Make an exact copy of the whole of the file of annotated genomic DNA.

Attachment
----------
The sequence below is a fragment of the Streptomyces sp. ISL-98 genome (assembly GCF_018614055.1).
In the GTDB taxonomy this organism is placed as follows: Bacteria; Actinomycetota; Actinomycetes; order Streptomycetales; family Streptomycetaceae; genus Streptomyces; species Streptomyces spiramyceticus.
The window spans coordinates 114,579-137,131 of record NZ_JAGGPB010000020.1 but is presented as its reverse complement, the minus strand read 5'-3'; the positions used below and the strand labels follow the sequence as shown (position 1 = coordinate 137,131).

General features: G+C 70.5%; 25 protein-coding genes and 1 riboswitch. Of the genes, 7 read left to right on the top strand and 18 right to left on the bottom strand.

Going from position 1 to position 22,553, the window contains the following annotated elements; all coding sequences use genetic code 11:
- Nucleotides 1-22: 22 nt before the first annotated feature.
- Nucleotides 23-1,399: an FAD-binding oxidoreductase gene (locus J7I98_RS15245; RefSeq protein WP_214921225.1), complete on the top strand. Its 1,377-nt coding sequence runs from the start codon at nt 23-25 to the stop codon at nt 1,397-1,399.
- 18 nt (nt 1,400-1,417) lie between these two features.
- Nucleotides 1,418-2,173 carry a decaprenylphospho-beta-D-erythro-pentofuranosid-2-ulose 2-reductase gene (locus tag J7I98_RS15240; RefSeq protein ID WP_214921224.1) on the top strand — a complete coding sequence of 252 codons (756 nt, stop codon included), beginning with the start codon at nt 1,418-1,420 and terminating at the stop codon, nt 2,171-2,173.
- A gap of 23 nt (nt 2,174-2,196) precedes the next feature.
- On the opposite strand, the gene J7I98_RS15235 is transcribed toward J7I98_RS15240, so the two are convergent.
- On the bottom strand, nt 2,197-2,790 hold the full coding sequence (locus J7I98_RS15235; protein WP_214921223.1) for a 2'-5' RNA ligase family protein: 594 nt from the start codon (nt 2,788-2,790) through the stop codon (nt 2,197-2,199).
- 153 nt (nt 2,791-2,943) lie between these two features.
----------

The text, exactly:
The sequence below is a fragment of the Streptomyces sp. ISL-98 genome (assembly GCF_018614055.1).
In the GTDB taxonomy this organism is placed as follows: Bacteria; Actinomycetota; Actinomycetes; order Streptomycetales; family Streptomycetaceae; genus Streptomyces; species Streptomyces spiramyceticus.
The window spans coordinates 114,579-137,131 of record NZ_JAGGPB010000020.1 but is presented as its reverse complement, the minus strand read 5'-3'; the positions used below and the strand labels follow the sequence as shown (position 1 = coordinate 137,131).

General features: G+C 70.5%; 25 protein-coding genes and 1 riboswitch. Of the genes, 7 read left to right on the top strand and 18 right to left on the bottom strand.

Going from position 1 to position 22,553, the window contains the following annotated elements; all coding sequences use genetic code 11:
- Nucleotides 1-22: 22 nt before the first annotated feature.
- Nucleotides 23-1,399: an FAD-binding oxidoreductase gene (locus J7I98_RS15245; RefSeq protein WP_214921225.1), complete on the top strand. Its 1,377-nt coding sequence runs from the start codon at nt 23-25 to the stop codon at nt 1,397-1,399.
- 18 nt (nt 1,400-1,417) lie between these two features.
- Nucleotides 1,418-2,173 carry a decaprenylphospho-beta-D-erythro-pentofuranosid-2-ulose 2-reductase gene (locus tag J7I98_RS15240; RefSeq protein ID WP_214921224.1) on the top strand — a complete coding sequence of 252 codons (756 nt, stop codon included), beginning with the start codon at nt 1,418-1,420 and terminating at the stop codon, nt 2,171-2,173.
- A gap of 23 nt (nt 2,174-2,196) precedes the next feature.
- On the opposite strand, the gene J7I98_RS15235 is transcribed toward J7I98_RS15240, so the two are convergent.
- On the bottom strand, nt 2,197-2,790 hold the full coding sequence (locus J7I98_RS15235; protein WP_214921223.1) for a 2'-5' RNA ligase family protein: 594 nt from the start codon (nt 2,788-2,790) through the stop codon (nt 2,197-2,199).
- 153 nt (nt 2,791-2,943) lie between these two features.